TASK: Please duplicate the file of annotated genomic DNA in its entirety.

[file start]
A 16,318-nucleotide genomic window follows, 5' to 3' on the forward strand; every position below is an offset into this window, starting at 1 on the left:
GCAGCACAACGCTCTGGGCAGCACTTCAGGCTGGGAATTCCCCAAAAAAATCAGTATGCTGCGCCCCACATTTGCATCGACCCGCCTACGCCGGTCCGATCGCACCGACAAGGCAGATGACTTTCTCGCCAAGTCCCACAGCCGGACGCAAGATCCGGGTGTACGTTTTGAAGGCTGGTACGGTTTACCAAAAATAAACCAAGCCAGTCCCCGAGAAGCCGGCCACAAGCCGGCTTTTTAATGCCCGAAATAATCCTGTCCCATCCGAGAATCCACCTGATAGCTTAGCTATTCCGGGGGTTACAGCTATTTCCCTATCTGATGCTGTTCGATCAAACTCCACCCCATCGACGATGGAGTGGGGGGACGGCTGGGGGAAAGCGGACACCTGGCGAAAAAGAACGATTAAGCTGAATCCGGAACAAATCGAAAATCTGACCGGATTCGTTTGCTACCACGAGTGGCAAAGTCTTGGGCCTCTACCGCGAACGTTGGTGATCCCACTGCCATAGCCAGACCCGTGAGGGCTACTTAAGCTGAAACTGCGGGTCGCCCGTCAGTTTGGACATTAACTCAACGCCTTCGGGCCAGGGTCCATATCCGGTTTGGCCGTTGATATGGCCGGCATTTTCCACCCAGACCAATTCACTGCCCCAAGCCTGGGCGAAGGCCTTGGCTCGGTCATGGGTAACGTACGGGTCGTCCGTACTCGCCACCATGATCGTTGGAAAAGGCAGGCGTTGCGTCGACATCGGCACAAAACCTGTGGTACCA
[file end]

A 16,318-nucleotide genomic window follows, 5' to 3' on the forward strand; every position below is an offset into this window, starting at 1 on the left:
GCAGCACAACGCTCTGGGCAGCACTTCAGGCTGGGAATTCCCCAAAAAAATCAGTATGCTGCGCCCCACATTTGCATCGACCCGCCTACGCCGGTCCGATCGCACCGACAAGGCAGATGACTTTCTCGCCAAGTCCCACAGCCGGACGCAAGATCCGGGTGTACGTTTTGAAGGCTGGTACGGTTTACCAAAAATAAACCAAGCCAGTCCCCGAGAAGCCGGCCACAAGCCGGCTTTTTAATGCCCGAAATAATCCTGTCCCATCCGAGAATCCACCTGATAGCTTAGCTATTCCGGGGGTTACAGCTATTTCCCTATCTGATGCTGTTCGATCAAACTCCACCCCATCGACGATGGAGTGGGGGGACGGCTGGGGGAAAGCGGACACCTGGCGAAAAAGAACGATTAAGCTGAATCCGGAACAAATCGAAAATCTGACCGGATTCGTTTGCTACCACGAGTGGCAAAGTCTTGGGCCTCTACCGCGAACGTTGGTGATCCCACTGCCATAGCCAGACCCGTGAGGGCTACTTAAGCTGAAACTGCGGGTCGCCCGTCAGTTTGGACATTAACTCAACGCCTTCGGGCCAGGGTCCATATCCGGTTTGGCCGTTGATATGGCCGGCATTTTCCACCCAGACCAATTCACTGCCCCAAGCCTGGGCGAAGGCCTTGGCTCGGTCATGGGTAACGTACGGGTCGTCCGTACTCGCCACCATGATCGTTGGAAAAGGCAGGCGTTGCGTCGACATCGGCACAAAACCTGTGGTACCA